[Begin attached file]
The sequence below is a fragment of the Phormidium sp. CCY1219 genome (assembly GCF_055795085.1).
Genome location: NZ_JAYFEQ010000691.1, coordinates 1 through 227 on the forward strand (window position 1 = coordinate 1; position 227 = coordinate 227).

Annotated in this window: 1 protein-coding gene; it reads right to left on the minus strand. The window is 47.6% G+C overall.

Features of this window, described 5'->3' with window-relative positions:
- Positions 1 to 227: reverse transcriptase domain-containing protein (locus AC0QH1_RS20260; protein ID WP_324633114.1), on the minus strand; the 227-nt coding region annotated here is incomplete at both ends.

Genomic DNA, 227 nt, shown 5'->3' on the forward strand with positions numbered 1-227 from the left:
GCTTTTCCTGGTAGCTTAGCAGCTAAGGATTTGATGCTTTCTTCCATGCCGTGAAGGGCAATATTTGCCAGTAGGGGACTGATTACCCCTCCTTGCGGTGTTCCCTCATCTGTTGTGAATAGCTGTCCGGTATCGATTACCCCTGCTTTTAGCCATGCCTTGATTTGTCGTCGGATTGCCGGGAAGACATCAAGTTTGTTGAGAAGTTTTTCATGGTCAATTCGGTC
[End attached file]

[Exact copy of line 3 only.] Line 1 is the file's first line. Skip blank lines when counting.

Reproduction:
Annotated in this window: 1 protein-coding gene; it reads right to left on the minus strand. The window is 47.6% G+C overall.